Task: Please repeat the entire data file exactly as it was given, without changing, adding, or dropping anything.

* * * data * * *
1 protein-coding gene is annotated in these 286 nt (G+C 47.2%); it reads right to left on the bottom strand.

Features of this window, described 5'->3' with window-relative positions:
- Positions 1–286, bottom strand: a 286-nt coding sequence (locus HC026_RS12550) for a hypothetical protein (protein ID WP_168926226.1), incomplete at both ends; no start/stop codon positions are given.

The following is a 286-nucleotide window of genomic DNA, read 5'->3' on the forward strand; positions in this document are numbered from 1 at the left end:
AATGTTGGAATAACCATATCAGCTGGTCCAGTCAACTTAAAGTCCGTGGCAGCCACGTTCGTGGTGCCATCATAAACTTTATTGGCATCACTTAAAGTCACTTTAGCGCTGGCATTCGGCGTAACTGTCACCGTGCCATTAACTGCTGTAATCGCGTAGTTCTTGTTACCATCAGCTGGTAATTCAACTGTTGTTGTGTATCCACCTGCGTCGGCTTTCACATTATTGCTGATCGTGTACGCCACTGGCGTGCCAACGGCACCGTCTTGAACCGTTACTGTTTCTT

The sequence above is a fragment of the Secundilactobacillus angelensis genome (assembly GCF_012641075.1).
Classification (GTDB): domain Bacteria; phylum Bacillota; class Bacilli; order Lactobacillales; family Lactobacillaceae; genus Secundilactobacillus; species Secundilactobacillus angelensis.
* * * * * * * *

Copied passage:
1 protein-coding gene is annotated in these 286 nt (G+C 47.2%); it reads right to left on the bottom strand.

Features of this window, described 5'->3' with window-relative positions:
- Positions 1–286, bottom strand: a 286-nt coding sequence (locus HC026_RS12550) for a hypothetical protein (protein ID WP_168926226.1), incomplete at both ends; no start/stop codon positions are given.

The following is a 286-nucleotide window of genomic DNA, read 5'->3' on the forward strand; positions in this document are numbered from 1 at the left end:
AATGTTGGAATAACCATATCAGCTGGTCCAGTCAACTTAAAGTCCGTGGCAGCCACGTTCGTGGTGCCATCATAAACTTTATTGGCATCACTTAAAGTCACTTTAGCGCTGGCATTCGGCGTAACTGTCACCGTGCCATTAACTGCTGTAATCGCGTAGTTCTTGTTACCATCAGCTGGTAATTCAACTGTTGTTGTGTATCCACCTGCGTCGGCTTTCACATTATTGCTGATCGTGTACGCCACTGGCGTGCCAACGGCACCGTCTTGAACCGTTACTGTTTCTT

The sequence above is a fragment of the Secundilactobacillus angelensis genome (assembly GCF_012641075.1).
Classification (GTDB): domain Bacteria; phylum Bacillota; class Bacilli; order Lactobacillales; family Lactobacillaceae; genus Secundilactobacillus; species Secundilactobacillus angelensis.